20 Animals Similar To the American Bison (Visually, Environmentally & More)


Plains bison are one of the most iconic animals in North America, and they have been part of the ecosystem ever since the ice age. Our furry friends can also take pride in being one of the largest and most powerful animals on the continent.

Being so well-known also means that bison are often compared to other animals. Because of their size, strength, appearance, and cultural importance, many people want to know how they compare with other animals. 

Join us in Floofmania as we gather some of the most well-known animals and see how close they are to the bison. Some may look like bison, and others might be related and helped people in similar ways.

7 Bison Look-Alikes

A bison standing amongs straws of tall grass and wild plants.

Members of the bovine family are found in almost all parts of the world, so it’s no surprise that a few might look like bison. From yaks in the steppes to buffalos in the Cape of Africa. Just one look at these animals is enough to show a family resemblance. 

1. Cattle And Dairy Cows are the Close Cousins of Bison

A group of diary cows standing around the camera, looking curiously.

The first animal that would come to people’s minds when comparing animals to bison is regular farm cattle. The bovines we find on farms are some of the bison’s closest relatives. While the average cow is much smaller and has a tamer appearance, there is still a strong family resemblance.

Some people even go as far as to call cattle a form of domesticated bison, though it might not be entirely scientifically correct. 

Like cattle, the bison has also been domesticated and many specimens live on ranches where they provide people with meat and clothing. 

A bison grazing amidst trees with a river passing through the forest behind it.

The biggest difference between bison and cattle is their size and temperament. Centuries of domestication have made cattle smaller and more docile so that they can be easier to manage by farmers. Even domesticated bison remain more aggressive and temperamental than your average cow.

Regular cattle are a foot shorter than bison, and many don’t even have horns! That doesn’t mean you should go out looking for trouble, though, as many cattle have been known to charge at people when provoked.

2. Buffalo Are Often Mistaken for Bison

Closeup of a buffalo standing among tall brown grass straws, a bird sitting on its shoulder bump.

Another close relative of bison is the buffalo; they are so close that people often use their names interchangeably. While they have a lot in common, there are also some clear differences.

For one, bison and buffalo live on different continents. Bison are native to North America and Europe, while buffalo are found in Asia and Africa. They also have big differences in their appearance. Bison are famous for their thick coats of fur and prominent humps, two things most buffalo lack.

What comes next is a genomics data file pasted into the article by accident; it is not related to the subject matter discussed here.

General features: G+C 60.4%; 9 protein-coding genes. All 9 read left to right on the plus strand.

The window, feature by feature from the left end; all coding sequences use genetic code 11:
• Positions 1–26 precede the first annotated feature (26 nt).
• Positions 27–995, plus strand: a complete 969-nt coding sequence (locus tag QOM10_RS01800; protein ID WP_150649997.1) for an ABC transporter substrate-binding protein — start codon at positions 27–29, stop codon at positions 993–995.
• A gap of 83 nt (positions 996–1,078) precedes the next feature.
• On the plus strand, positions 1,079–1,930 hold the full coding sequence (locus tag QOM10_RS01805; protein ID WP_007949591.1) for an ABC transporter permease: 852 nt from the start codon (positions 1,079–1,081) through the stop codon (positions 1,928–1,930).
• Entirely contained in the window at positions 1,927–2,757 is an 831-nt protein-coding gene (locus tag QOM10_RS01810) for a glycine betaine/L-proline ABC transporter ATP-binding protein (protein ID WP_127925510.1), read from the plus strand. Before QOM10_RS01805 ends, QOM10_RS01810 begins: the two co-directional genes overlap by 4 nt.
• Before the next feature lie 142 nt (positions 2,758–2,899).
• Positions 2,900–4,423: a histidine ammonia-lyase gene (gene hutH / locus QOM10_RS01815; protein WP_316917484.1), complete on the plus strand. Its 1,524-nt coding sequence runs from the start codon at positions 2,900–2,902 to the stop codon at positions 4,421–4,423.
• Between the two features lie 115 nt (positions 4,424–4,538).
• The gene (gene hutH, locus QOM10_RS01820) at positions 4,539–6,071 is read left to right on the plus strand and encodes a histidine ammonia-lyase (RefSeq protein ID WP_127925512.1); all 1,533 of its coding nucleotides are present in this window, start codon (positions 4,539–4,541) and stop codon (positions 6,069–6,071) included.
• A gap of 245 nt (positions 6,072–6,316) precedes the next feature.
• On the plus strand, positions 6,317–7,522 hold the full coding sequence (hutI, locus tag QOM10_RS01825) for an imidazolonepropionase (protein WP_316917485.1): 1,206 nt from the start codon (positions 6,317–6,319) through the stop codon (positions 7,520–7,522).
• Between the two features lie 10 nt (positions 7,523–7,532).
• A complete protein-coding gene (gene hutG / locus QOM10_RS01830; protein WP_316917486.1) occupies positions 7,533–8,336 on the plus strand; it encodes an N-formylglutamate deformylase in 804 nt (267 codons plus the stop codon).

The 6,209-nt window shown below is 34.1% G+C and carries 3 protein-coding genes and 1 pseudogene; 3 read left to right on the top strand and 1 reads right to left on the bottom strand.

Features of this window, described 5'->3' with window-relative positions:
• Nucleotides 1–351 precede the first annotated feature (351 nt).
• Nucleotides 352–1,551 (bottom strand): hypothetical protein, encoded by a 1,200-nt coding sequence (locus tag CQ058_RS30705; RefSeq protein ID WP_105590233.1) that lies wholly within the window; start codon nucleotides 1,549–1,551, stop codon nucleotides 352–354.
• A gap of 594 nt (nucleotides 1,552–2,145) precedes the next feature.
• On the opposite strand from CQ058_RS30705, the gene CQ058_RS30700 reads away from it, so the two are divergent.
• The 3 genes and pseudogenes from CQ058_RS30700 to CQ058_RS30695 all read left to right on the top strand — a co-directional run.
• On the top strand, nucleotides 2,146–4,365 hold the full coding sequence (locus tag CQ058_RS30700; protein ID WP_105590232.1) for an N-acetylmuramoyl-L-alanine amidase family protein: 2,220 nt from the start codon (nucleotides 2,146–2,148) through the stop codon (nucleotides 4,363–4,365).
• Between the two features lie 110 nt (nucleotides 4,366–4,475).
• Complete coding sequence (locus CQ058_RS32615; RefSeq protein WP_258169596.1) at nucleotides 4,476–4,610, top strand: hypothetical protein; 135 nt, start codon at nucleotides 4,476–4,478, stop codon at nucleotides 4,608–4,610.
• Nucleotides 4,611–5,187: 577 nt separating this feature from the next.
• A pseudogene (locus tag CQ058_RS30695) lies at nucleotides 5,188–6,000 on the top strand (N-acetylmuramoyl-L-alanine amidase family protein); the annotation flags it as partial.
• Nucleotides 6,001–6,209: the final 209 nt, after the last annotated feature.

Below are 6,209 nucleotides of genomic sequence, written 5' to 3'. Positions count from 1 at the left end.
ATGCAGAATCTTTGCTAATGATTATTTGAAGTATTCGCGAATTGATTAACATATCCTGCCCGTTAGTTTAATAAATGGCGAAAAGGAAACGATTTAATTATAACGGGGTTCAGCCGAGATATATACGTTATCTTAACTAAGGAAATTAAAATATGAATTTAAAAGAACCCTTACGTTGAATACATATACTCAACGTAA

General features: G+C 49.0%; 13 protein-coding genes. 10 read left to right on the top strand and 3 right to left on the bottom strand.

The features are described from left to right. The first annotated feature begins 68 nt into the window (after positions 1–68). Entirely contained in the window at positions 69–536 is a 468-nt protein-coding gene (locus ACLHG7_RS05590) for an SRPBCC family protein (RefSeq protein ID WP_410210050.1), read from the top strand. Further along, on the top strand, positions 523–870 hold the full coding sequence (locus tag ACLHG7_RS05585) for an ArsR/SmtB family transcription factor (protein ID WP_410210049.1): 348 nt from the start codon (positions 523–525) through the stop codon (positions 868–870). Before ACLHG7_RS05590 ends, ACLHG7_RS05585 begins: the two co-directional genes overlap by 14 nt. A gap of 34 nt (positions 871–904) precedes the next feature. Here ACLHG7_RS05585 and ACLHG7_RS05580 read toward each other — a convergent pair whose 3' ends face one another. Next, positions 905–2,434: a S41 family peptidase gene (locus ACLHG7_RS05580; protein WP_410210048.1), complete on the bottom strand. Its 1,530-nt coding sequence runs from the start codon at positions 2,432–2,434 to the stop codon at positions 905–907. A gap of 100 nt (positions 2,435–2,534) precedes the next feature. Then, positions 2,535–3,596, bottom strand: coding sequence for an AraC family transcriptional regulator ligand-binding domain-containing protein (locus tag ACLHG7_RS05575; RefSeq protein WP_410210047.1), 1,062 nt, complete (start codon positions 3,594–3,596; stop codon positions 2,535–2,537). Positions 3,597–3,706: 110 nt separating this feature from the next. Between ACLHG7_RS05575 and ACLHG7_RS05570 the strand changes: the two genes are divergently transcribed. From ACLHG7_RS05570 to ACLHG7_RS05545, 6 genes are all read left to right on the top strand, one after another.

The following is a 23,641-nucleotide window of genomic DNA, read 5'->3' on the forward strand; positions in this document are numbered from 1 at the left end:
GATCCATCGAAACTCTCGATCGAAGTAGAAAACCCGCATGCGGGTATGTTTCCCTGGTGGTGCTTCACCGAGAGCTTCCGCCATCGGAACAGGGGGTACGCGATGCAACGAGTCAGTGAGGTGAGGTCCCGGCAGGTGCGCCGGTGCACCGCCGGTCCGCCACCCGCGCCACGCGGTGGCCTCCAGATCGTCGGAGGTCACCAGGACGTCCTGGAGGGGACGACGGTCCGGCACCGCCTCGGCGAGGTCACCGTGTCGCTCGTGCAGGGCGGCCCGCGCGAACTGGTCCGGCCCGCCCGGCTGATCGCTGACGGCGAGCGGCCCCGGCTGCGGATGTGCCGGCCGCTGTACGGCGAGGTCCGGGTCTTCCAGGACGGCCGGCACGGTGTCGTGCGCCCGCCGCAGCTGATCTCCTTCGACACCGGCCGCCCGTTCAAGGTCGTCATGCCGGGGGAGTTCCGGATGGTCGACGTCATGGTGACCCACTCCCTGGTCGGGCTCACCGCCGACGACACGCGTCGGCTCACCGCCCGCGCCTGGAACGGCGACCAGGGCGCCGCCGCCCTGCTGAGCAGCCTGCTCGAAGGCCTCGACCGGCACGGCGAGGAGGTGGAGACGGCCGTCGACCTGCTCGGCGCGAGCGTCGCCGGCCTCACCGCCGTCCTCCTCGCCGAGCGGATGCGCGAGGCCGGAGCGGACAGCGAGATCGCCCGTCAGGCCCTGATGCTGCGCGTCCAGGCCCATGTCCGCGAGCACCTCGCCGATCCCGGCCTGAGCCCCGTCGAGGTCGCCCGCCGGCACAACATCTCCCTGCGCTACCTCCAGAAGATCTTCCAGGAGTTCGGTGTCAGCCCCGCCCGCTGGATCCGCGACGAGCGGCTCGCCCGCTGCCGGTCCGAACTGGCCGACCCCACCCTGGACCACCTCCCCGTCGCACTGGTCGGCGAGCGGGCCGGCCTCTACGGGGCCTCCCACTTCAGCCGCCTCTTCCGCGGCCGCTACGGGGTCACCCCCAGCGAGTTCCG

But while buffalo may lack these features, they make up for it in their large horns. Buffalos tend to have more prominent horns. These curve up at the top of their heads like a handlebar mustache, compared to a bison’s smaller and less curved horns.

One thing they do have in common, though, is that you don’t want to get on either animal’s bad side. Both these bovines can easily become aggressive and are known to seriously injure people.

3. Yaks and Bison Are Both Culturally Significant to Native People

White yak standing on a barren ground with a wide body of water behind it and snowclad mountains on the other side.

Although they are worlds apart, a casual viewer could easily mistake a yak for a bison. Both these Bovidaes are famed for their hardiness as they can survive in harsh climates.

Yaks are a bit smaller than bison, reaching just under 5 feet in height (though wild yaks are said to grow even larger.) They make up for this by being heavier, though, as yaks can weigh as much as 2,600 pounds, which is even heavier than most bison! This extra bulk allows them to survive the harsh Central Asian mountainous climate. 

The worst weather that yaks and bison encounter has to be winter and to deal with that, both of these powerful animals are covered in thick, shaggy fur that can keep them warm most of the time.

While bison coats are found almost exclusively in dark browns or blacks, yaks tend to be a bit more varied in color. While many yaks tend to come in browns as well, lighter colors like white are not uncommon. Yaks’ fur is also longer, giving them a shaggier appearance whereas bison only have tufts of dense fur in certain parts of their bodies.

Both animals are held in high regard by their respective people and are carefully protected. 

Native Americans use the bison’s bones to manufacture artifacts important for various rituals and use their images in their homes. Meanwhile, the yak symbolizes the four elements and various natural resources for native Tibetans.

4. The Tamaraw Is the Bison’s Little Cousin

Many of the animals we’ve discussed so far are quite large, though not always as large as the bison, but now, let’s have a look at something a bit smaller! The Philippine island of Mindoro is home to the smallest Buffalo, the Tamaraw.